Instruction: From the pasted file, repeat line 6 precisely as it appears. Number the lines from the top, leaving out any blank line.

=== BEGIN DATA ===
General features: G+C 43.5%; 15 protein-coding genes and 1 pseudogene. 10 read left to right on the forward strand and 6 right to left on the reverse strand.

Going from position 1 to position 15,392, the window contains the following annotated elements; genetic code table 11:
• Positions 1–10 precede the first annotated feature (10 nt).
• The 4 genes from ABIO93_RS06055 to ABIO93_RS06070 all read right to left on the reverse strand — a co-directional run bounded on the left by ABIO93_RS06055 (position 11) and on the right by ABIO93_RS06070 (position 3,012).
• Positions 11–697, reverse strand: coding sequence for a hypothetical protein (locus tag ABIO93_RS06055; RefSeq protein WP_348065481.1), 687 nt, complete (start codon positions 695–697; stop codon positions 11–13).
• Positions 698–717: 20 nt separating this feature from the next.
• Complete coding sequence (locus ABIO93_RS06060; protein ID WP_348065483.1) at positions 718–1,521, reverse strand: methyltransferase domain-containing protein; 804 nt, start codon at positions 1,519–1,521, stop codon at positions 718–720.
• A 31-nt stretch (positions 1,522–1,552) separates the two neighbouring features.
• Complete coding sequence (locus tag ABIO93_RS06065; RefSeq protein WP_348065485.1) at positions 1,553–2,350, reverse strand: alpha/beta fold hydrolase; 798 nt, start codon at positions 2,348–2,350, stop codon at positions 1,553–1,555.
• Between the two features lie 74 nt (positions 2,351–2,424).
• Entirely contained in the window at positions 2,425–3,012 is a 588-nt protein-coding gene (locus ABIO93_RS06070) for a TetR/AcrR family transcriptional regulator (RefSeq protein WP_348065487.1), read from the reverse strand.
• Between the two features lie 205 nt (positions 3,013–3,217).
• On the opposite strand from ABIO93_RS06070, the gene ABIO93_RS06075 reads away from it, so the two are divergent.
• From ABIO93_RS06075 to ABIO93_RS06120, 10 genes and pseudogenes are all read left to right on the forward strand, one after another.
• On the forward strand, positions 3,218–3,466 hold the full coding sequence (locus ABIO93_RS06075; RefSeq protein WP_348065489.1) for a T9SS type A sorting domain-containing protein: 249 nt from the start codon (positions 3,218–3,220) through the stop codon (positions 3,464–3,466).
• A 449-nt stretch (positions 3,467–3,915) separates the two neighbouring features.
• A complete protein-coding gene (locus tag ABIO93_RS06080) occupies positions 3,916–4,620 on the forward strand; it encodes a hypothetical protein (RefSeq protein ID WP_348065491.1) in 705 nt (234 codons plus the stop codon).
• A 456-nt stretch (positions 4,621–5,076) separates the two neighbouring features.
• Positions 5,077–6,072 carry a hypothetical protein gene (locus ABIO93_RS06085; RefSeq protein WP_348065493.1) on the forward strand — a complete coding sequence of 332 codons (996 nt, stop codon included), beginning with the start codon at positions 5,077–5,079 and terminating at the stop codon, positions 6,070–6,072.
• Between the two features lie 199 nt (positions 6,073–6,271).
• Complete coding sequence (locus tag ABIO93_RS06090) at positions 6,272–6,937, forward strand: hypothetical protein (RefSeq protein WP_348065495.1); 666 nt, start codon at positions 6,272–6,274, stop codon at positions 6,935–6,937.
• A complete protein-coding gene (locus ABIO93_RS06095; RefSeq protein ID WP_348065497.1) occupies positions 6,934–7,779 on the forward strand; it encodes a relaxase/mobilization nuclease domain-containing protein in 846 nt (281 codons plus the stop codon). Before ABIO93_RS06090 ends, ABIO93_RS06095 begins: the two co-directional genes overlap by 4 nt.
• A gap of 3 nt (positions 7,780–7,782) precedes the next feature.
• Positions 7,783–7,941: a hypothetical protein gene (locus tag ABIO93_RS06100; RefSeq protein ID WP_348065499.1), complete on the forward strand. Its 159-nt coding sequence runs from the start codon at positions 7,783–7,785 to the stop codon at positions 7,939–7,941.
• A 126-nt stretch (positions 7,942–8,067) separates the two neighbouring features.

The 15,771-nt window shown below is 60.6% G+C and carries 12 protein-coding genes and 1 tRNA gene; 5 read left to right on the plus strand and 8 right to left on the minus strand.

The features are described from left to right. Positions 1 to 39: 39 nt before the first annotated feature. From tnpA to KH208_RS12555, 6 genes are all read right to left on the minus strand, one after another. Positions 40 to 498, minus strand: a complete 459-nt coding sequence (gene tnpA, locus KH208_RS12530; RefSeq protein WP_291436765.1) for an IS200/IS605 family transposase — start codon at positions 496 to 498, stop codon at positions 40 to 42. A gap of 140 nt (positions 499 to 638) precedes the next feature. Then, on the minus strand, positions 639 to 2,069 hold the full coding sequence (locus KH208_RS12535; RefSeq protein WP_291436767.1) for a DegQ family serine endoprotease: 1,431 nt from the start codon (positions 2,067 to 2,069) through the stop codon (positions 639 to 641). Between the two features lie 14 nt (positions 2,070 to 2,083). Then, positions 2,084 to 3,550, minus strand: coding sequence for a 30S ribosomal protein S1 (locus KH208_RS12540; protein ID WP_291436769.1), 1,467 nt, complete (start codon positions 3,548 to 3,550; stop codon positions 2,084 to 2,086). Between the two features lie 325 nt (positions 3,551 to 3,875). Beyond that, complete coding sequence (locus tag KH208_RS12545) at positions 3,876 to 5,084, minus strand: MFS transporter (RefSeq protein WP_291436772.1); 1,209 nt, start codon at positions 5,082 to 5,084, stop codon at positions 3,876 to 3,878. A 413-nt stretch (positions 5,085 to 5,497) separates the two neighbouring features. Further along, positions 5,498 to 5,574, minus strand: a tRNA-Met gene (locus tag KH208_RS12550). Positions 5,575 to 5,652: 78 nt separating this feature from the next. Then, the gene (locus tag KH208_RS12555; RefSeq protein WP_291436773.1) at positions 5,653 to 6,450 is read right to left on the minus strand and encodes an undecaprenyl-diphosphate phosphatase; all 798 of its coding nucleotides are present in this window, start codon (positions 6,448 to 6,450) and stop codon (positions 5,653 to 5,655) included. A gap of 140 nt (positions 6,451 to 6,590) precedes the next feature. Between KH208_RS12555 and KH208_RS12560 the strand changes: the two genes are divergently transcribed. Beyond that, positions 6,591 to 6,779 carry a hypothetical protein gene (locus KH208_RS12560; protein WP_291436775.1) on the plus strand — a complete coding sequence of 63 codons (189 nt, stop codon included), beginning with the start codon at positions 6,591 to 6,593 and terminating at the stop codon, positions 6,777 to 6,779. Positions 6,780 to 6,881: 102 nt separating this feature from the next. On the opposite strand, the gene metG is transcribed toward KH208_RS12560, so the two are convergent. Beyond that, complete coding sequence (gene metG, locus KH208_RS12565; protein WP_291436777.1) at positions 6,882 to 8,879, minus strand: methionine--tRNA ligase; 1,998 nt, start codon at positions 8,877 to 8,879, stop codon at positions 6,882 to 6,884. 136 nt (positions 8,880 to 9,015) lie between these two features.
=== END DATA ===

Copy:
• Positions 698–717: 20 nt separating this feature from the next.